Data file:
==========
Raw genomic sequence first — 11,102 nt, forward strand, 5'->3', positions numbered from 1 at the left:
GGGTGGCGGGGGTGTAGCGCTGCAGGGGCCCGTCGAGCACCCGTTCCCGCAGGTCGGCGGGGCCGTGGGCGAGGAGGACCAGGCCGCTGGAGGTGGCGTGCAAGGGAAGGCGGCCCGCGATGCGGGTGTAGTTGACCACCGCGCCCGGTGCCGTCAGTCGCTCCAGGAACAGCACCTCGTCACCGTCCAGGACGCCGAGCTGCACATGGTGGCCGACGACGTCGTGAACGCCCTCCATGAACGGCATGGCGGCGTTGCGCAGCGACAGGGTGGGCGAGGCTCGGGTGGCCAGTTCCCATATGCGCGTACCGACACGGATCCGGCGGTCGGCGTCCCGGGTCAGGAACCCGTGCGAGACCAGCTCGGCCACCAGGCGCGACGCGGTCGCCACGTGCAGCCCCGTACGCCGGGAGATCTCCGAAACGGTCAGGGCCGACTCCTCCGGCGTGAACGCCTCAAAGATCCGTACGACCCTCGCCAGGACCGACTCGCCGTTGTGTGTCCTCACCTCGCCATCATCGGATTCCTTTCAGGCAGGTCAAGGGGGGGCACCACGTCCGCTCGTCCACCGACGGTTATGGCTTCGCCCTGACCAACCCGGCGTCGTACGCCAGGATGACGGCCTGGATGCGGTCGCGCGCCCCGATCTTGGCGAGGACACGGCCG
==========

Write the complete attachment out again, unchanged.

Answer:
Raw genomic sequence first — 11,102 nt, forward strand, 5'->3', positions numbered from 1 at the left:
GGGTGGCGGGGGTGTAGCGCTGCAGGGGCCCGTCGAGCACCCGTTCCCGCAGGTCGGCGGGGCCGTGGGCGAGGAGGACCAGGCCGCTGGAGGTGGCGTGCAAGGGAAGGCGGCCCGCGATGCGGGTGTAGTTGACCACCGCGCCCGGTGCCGTCAGTCGCTCCAGGAACAGCACCTCGTCACCGTCCAGGACGCCGAGCTGCACATGGTGGCCGACGACGTCGTGAACGCCCTCCATGAACGGCATGGCGGCGTTGCGCAGCGACAGGGTGGGCGAGGCTCGGGTGGCCAGTTCCCATATGCGCGTACCGACACGGATCCGGCGGTCGGCGTCCCGGGTCAGGAACCCGTGCGAGACCAGCTCGGCCACCAGGCGCGACGCGGTCGCCACGTGCAGCCCCGTACGCCGGGAGATCTCCGAAACGGTCAGGGCCGACTCCTCCGGCGTGAACGCCTCAAAGATCCGTACGACCCTCGCCAGGACCGACTCGCCGTTGTGTGTCCTCACCTCGCCATCATCGGATTCCTTTCAGGCAGGTCAAGGGGGGGCACCACGTCCGCTCGTCCACCGACGGTTATGGCTTCGCCCTGACCAACCCGGCGTCGTACGCCAGGATGACGGCCTGGATGCGGTCGCGCGCCCCGATCTTGGCGAGGACACGGCCG